Ronald Koeman is adamant Barcelona will be better soon but he heads to Granada in La Liga on Monday under pressure, with his team accused not just of losing but of losing their identity.
Barca were outplayed in a 3-0 defeat by Bayern Munich on Tuesday, the gulf in class so obvious that Bayern eased off in the second half.
By the end the home fans at Camp Nou were more interested in keeping up an inflatable ball than keeping up with what was on the pitch.
Koeman’s team failed to muster a single shot on target, had less of the ball – once the club’s signature statistic - and have now registered three consecutive losses at home in the Champions League, with 10 goals conceded.
After the string of summer sales and the departure of Lionel Messi, nobody was shocked Bayern were better. Few expect Barcelona to trouble either the Champions League's latter stages or any of its chief contenders this season.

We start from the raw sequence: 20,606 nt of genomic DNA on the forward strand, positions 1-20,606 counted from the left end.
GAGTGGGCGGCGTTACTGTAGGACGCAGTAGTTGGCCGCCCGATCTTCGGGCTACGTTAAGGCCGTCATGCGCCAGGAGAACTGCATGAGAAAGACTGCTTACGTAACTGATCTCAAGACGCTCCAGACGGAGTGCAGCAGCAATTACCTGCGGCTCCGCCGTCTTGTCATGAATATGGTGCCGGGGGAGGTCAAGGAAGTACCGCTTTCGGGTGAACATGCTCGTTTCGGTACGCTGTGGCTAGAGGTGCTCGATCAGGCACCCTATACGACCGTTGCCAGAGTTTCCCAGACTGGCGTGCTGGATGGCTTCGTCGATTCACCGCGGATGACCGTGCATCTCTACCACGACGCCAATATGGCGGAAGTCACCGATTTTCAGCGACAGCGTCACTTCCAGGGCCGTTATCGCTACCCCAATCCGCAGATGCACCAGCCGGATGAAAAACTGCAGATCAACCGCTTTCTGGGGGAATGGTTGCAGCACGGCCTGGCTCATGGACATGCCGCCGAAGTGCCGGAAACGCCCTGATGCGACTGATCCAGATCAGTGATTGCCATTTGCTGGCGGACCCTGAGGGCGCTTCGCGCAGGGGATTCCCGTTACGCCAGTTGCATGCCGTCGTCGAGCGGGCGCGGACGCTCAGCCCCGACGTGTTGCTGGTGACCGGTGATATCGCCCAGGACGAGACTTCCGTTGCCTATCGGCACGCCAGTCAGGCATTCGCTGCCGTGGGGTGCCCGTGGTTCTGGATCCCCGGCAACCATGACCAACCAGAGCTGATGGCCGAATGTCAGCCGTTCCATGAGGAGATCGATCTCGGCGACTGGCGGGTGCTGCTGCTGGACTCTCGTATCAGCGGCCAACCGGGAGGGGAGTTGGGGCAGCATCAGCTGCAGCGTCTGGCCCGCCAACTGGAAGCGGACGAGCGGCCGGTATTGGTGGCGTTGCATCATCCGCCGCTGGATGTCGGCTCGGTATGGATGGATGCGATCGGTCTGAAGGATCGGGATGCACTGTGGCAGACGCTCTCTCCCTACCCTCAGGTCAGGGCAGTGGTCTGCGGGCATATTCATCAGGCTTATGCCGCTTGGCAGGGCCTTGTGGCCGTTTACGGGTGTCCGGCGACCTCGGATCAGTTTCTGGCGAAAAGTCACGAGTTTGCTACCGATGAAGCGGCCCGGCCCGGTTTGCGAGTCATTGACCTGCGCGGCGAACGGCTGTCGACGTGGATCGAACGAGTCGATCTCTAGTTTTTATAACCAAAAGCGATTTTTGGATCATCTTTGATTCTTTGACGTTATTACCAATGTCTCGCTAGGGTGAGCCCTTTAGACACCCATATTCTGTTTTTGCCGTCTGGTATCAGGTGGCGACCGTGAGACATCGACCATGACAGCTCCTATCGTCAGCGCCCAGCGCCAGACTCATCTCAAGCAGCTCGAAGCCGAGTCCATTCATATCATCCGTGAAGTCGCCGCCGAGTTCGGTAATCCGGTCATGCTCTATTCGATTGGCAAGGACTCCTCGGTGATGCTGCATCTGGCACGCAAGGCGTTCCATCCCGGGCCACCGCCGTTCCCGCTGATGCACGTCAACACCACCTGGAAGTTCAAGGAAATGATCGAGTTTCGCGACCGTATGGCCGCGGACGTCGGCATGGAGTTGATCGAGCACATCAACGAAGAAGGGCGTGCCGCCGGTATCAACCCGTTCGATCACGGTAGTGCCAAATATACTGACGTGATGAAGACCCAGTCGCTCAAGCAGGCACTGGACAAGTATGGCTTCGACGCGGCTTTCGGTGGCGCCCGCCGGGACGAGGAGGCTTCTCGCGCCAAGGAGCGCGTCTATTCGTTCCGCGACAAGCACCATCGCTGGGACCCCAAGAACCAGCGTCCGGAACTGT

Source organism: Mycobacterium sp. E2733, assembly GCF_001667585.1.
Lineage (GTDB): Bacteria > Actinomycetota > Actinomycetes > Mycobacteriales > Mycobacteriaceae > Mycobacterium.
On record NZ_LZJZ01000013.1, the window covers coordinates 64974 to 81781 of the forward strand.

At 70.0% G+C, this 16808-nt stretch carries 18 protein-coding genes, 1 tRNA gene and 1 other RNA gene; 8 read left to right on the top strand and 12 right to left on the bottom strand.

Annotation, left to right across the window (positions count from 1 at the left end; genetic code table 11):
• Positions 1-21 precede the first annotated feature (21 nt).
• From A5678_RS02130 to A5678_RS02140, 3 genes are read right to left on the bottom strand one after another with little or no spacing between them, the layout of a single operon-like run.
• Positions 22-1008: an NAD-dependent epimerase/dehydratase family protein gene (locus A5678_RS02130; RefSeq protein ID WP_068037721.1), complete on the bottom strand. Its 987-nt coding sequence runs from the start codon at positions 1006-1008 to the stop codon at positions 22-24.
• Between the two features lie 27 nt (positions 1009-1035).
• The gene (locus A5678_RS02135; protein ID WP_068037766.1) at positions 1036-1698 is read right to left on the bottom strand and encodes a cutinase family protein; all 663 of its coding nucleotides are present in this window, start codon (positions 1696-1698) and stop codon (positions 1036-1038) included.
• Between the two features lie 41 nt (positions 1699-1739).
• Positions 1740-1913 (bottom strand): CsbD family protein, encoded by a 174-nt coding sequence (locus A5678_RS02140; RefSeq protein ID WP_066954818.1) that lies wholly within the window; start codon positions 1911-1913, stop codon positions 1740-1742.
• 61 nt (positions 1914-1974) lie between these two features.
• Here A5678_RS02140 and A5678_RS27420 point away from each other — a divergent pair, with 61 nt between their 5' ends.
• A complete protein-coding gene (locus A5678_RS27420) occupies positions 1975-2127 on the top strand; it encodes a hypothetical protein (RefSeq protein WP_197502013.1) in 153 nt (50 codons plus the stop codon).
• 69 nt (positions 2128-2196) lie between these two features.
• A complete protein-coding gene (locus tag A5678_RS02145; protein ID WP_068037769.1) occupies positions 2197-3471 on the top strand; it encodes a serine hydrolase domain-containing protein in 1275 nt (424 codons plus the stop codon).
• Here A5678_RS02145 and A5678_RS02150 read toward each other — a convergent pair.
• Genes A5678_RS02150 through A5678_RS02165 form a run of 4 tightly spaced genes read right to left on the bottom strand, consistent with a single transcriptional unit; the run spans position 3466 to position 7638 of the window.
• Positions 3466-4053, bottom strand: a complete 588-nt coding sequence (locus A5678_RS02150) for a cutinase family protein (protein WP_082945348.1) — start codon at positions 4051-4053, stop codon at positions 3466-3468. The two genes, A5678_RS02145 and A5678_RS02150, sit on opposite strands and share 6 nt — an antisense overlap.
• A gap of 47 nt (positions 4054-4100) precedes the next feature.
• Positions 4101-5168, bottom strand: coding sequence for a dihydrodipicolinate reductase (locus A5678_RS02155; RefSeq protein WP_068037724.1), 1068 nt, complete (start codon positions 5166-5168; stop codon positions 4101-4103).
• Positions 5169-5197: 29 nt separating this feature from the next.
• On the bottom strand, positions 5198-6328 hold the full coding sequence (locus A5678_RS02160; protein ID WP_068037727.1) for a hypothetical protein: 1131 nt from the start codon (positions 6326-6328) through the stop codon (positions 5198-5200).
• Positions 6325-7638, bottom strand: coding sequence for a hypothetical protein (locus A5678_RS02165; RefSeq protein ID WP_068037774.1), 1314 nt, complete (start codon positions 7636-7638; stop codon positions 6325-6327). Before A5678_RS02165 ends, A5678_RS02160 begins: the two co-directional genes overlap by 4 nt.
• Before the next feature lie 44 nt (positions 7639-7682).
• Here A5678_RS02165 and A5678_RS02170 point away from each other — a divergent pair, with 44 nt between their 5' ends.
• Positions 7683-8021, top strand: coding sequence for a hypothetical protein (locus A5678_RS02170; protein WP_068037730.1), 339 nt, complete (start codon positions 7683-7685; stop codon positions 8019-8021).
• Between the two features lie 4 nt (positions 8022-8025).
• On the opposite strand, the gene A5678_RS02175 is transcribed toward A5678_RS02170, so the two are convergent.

But as Barca look ahead now to some kinder assignments – Granada on Monday, then Cadiz and Levante – the debate has begun about the manner of the decline and whether Koeman is the right coach to close the gap.
“It is what it is, we are what we are,” said Gerard Pique after the game in midweek, a sentiment Koeman said he agreed with. “We have to be realistic,” he added.
Yet that growing sense of resignation has irked many around Camp Nou, who feel the line between realism and acceptance is being blurred. While Barca are not expected to beat Bayern, there is a way to lose - courageously and while rebuilding in the process.
Last season, Koeman was given margin for error, his insistence that the team were “not in a position to win anything” reluctantly absorbed by the club and fans, after senior players had left and youngsters began to emerge.
The key, though, was also a base level of results and performance, which eventually won Barcelona the Copa del Rey, put them in contention to win La Liga and saw a degree of resistance offered against Paris Saint-Germain in the Champions League.